I knew I’d found my home in the nonprofit world, so I went back to school and got a master’s degree in not for profit leadership from Seattle University. I had increasingly more responsibility as I moved through different organizations, and I was fortunate enough to be hired by the Lighthouse for the Blind of Seattle, where I became CEO. I served in that position for eight years, grew the organization nicely, increased the numbers of blind and deaf-blind people we employed, increased wages, increased locations, had a very great experience.
During that time, I connected with the American Foundation for the Blind through our leadership conference. I attended my first AFB Leadership Conference in 2001, when I went to work for the Lighthouse. I was told, “If you want to get to know the blindness field, you need to go to the AFB Leadership Conference!”
I’ve gone 19 years in a row now, I was asked to join the program committee for AFB, then the board of trustees, and then when my predecessor announced his retirement, I put my name forward. There was a very rigorous national search, and I am blessed to be given the opportunity to lead AFB into its second century – our centennial next year in 2021.
7:41 – 10:32 Q1 Who are the major influences in your life?
Thinking about the people who had the most influence on my life, I think I’ll take them in order, there’s three people who come to mind. One of them is my grandmother – my mom’s mom. Her name was Bessy Rose Luark, and she grew up in very rural Washington state. Her family was involved in the logging and timber industry. She was a Rosie the Riveter during World War Two, she worked on Boeing aircraft. She was a serial entrepreneur, she owned a boarding house, she owned a nursing home, she started a greenhouse to do wholesale sales of flowers to the florists, she went back to school and got a license for practical nursing certificate in her 50s.
She was just an amazing person. When my retinas detached when I was five and I became totally blind she treated me just like she treated all of her other grandkids. She would adapt crafts projects for me so they could be tactile. Just an amazing doer, a “no limits” type of person. She did not allow society to put any type of limits on her, she lived her life fully. She passed away when our son was three years old, so he got to meet her. I think about her a lot.
The second person would be a lady named Mrs. Summers, she was my teacher at the Oregon State School for the Blind. She gave me the gift of literacy. She taught me how to read Braille. She was a tough task master. She made me practice the techniques and the hand sweeping gestures of a good braille reader for hours and hours and hours before she would teach me the braille code. I’d ask her, “Can I learn to read now?” and she’d say, “No, you’re not ready yet!”
When I finally was given that gift, I just became a voracious reader. Reading carried me through many a difficult time, especially in my adolescence.
The third person would be my wife, Ros. We met the first week of school (college), when we were 18 and now, we’ve been married 34 years. She has the biggest heart of anyone I know, the most grace.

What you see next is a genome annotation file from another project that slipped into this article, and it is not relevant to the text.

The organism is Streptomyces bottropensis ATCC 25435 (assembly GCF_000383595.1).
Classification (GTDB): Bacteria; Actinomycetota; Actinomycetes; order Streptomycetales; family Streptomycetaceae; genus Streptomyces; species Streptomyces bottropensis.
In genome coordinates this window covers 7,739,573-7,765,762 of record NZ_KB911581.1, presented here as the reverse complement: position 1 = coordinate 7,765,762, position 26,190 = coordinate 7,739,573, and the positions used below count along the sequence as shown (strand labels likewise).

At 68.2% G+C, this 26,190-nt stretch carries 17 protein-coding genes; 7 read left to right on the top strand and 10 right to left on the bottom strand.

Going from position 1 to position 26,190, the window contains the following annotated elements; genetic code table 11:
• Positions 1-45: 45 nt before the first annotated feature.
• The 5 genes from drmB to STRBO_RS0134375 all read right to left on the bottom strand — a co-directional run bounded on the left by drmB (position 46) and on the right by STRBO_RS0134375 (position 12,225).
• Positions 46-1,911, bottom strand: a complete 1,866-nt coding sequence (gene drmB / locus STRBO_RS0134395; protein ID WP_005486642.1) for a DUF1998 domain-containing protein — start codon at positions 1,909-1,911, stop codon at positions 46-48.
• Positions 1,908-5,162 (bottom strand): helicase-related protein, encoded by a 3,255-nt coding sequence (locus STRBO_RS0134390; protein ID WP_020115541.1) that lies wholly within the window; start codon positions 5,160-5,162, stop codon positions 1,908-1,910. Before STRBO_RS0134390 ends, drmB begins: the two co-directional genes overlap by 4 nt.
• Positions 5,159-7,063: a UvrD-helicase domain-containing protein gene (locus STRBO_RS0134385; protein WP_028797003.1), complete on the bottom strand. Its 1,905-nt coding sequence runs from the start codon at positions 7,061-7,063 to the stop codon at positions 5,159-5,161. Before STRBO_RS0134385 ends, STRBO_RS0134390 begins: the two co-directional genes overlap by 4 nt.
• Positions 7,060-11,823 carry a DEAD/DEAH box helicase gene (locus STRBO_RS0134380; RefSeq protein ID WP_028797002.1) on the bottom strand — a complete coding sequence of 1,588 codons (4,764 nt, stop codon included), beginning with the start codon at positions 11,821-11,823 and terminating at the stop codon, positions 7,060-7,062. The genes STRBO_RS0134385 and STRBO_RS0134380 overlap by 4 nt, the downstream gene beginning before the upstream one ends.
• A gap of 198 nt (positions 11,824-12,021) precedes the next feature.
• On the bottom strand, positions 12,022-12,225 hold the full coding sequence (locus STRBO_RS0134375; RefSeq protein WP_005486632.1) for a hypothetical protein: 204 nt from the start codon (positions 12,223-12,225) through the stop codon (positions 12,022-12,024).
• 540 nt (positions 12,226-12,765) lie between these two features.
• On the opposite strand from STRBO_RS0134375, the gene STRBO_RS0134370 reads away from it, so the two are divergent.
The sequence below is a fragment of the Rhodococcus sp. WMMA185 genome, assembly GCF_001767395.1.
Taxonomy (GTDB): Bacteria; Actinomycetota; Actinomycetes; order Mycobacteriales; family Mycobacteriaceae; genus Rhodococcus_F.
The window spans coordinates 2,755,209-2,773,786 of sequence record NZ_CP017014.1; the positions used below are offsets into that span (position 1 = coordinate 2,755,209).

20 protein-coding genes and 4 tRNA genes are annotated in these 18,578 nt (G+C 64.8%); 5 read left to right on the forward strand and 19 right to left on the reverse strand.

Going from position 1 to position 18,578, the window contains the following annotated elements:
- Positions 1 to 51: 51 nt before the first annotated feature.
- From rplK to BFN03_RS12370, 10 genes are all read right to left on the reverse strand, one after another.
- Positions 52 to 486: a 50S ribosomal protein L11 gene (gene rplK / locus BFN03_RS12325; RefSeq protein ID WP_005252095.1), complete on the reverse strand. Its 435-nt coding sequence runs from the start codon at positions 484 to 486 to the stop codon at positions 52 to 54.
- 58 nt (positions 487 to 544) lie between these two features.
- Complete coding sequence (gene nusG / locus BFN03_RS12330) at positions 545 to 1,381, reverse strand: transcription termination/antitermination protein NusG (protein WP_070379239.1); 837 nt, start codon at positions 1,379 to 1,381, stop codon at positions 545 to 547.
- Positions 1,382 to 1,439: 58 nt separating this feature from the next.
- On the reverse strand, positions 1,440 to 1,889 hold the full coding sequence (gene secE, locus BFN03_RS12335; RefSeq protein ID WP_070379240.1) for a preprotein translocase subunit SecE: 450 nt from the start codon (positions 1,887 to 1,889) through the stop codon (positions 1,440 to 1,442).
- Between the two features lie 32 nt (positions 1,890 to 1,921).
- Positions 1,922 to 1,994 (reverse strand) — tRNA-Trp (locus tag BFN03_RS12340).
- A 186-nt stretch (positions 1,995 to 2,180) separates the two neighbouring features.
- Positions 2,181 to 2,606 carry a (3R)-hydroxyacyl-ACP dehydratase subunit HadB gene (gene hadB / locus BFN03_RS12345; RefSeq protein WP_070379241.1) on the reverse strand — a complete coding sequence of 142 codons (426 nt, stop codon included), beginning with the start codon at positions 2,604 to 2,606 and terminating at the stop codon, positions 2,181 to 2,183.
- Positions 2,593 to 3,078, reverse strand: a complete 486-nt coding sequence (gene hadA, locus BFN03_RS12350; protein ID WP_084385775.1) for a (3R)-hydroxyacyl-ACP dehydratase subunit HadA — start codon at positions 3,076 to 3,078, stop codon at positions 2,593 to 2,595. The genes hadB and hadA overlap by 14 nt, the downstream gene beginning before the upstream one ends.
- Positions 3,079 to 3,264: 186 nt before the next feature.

Those are three people – coincidentally, all female! They were the three people that came to mind when I think about who had the most influence on me.
As a blind parent, what were some of the challenges you experienced?
Parenting two children as a totally blind person, a couple things come to mind. Really the main challenge that I can think of was around transportation. We had two very active kids, both involved in music – one’s a cellist, ones a harpist. They were involved in sports.
For the typical sighted parent who can drive, can support those activities in a way that a blind parent can’t. Although, public transportation was our friend. The kids had metro bus passes early on. I had an account with a taxi company that would bill us monthly, and both kids had access to the taxi account. Obviously, this was before Uber and Lyft, which I think could make a world of difference now.
I would say the flipside, though, is that my kids have a sense of empathy and fairness that is exemplary, and I think that part of that is they were raised by one parent with a significant disability. My wife is African American so we’re an interracial family as well, so our kids have some really unique experiences and viewpoints. I think their lives are richer because of my blindness, and I think they would say the same.
What’s next for AFB and Kirk Adams?
Really, what’s next for me and for AFB is to change systems. To eliminate barriers, to create opportunities, to understand where we can focus our resources, leverage our relationships, our expertise, our history, to level the playing field for people who are blind. To create that world of no limits.
The B3 Magazine cover has a gray/white marbled background. The date & edition number are in the upper right corner in black ink. Kirk’s photo is aligned on the right margin with the background appearing on the top, bottom and left margin. In the headshot, Kirk is very distinguished with silver hair and dressed in a dark business suit with a dark print tie. “B3” is in large teal text and a teal-colored circle with Kirk’s name and title are in white text. There is a 4-line of white text on the image that reads “creating an inclusive society that values all of our abilities”
On the first Monday of every month in 2020, you will meet some amazing blind & visually impaired male influencers. For January’s “Men In Motion” Bold Blind Beauty is thrilled to introduce you to Filmmaker Juan Alcazar.
Juan is the talented creator of the YouTube Channel JC5 Productions and is also a valued member of our CAPTIVATING!team. From 1 minute short films to dramatic shorts, collabs, vision impairment, and disability awareness, Juan has a varied collection of video content.